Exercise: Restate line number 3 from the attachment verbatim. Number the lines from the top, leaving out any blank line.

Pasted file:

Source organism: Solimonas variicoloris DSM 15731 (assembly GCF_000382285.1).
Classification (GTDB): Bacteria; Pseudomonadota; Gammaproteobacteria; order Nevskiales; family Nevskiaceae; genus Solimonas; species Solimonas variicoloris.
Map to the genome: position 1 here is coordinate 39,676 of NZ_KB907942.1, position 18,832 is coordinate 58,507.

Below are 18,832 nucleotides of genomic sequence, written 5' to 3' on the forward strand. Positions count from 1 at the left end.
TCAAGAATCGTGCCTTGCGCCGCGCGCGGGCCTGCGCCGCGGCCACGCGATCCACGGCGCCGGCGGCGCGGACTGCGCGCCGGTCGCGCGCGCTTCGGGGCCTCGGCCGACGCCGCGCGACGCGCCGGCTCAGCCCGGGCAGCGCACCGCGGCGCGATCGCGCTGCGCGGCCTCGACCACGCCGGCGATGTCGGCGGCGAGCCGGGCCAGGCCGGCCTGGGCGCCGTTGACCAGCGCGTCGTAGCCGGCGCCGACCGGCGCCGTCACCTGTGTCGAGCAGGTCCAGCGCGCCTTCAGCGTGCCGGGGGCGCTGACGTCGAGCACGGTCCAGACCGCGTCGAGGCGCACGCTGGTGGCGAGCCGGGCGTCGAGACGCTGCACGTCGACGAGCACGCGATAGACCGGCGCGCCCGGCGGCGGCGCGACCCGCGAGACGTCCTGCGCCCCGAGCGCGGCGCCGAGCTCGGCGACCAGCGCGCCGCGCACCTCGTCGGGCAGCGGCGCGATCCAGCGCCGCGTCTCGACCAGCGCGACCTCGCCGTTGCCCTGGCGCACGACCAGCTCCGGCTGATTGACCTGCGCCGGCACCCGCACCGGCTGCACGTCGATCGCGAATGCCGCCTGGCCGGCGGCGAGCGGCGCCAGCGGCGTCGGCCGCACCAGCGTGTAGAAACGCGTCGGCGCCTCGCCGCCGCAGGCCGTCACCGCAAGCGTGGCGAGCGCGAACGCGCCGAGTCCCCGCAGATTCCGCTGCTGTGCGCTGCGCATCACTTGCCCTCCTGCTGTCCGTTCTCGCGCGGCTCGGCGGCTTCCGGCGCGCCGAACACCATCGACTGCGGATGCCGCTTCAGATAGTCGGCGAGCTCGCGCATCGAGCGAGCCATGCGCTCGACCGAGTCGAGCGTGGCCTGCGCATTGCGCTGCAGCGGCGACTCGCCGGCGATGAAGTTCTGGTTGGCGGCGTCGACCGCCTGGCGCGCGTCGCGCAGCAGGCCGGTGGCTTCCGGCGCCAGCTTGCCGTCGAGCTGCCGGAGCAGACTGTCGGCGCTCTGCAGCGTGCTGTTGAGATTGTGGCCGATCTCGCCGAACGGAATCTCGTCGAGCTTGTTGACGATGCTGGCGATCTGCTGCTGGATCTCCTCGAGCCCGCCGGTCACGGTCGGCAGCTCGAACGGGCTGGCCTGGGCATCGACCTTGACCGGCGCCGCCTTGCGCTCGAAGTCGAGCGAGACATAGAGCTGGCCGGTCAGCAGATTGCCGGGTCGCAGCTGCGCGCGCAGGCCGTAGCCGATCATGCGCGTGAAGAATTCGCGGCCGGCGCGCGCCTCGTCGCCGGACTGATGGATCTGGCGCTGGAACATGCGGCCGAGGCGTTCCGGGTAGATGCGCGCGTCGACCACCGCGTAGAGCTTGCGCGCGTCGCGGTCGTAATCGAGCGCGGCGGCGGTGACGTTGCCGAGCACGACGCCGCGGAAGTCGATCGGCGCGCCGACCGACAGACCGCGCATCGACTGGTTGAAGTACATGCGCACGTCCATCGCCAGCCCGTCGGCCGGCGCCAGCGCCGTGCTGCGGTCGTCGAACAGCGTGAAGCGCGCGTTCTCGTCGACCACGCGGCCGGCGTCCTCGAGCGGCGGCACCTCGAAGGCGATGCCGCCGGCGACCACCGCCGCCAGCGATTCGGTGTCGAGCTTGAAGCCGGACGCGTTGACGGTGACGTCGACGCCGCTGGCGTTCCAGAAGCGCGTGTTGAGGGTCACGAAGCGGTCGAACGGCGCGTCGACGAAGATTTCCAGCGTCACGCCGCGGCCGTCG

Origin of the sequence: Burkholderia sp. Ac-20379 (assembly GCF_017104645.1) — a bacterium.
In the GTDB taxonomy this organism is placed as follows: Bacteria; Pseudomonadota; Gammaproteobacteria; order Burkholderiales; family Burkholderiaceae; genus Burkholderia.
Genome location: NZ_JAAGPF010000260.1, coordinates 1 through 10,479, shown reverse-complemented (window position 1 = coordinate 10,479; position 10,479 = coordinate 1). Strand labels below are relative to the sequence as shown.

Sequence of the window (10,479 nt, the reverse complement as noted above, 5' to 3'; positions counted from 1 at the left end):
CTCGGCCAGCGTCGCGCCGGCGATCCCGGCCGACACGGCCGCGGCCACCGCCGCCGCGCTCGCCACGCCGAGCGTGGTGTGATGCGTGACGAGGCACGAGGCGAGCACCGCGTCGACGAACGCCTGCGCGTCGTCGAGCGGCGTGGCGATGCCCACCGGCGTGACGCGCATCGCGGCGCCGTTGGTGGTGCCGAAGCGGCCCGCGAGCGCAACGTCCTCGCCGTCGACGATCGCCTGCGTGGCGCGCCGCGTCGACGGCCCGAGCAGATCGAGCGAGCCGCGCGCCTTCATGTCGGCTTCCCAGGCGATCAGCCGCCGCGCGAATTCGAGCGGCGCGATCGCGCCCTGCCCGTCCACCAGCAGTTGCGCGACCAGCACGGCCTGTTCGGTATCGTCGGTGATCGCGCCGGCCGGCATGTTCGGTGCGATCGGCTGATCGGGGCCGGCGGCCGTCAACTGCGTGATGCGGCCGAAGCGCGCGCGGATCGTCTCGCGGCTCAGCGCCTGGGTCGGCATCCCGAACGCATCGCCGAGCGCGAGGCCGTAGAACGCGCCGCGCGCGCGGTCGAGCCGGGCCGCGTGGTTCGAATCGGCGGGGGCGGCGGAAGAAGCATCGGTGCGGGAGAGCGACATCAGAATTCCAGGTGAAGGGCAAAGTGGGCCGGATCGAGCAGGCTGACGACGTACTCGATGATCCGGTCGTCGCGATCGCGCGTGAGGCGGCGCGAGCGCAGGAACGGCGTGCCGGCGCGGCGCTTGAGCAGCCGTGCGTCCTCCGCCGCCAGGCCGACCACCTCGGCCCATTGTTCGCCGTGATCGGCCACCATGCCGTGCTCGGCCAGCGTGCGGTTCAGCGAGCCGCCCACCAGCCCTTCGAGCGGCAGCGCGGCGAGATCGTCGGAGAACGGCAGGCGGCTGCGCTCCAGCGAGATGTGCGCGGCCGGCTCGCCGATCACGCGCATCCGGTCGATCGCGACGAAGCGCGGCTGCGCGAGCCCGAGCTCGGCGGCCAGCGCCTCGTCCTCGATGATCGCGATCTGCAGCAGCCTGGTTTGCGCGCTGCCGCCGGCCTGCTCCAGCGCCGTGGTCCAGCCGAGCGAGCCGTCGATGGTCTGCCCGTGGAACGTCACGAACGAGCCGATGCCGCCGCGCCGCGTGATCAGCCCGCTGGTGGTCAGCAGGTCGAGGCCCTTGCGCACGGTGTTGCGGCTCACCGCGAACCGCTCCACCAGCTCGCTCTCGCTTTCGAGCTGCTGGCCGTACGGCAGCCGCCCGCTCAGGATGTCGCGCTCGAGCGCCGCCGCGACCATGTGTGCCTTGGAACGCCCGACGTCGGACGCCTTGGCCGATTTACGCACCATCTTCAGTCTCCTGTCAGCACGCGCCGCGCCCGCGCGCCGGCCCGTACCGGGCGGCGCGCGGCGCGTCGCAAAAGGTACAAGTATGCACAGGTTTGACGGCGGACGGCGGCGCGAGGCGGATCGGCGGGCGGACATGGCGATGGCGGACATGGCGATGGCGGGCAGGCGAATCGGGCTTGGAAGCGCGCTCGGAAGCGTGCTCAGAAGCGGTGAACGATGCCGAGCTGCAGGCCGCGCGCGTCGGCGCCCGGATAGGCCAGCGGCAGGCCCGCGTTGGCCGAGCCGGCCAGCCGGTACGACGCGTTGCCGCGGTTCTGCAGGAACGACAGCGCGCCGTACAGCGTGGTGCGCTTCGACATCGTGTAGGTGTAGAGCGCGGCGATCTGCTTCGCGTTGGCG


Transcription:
Map to the genome: position 1 here is coordinate 39,676 of NZ_KB907942.1, position 18,832 is coordinate 58,507.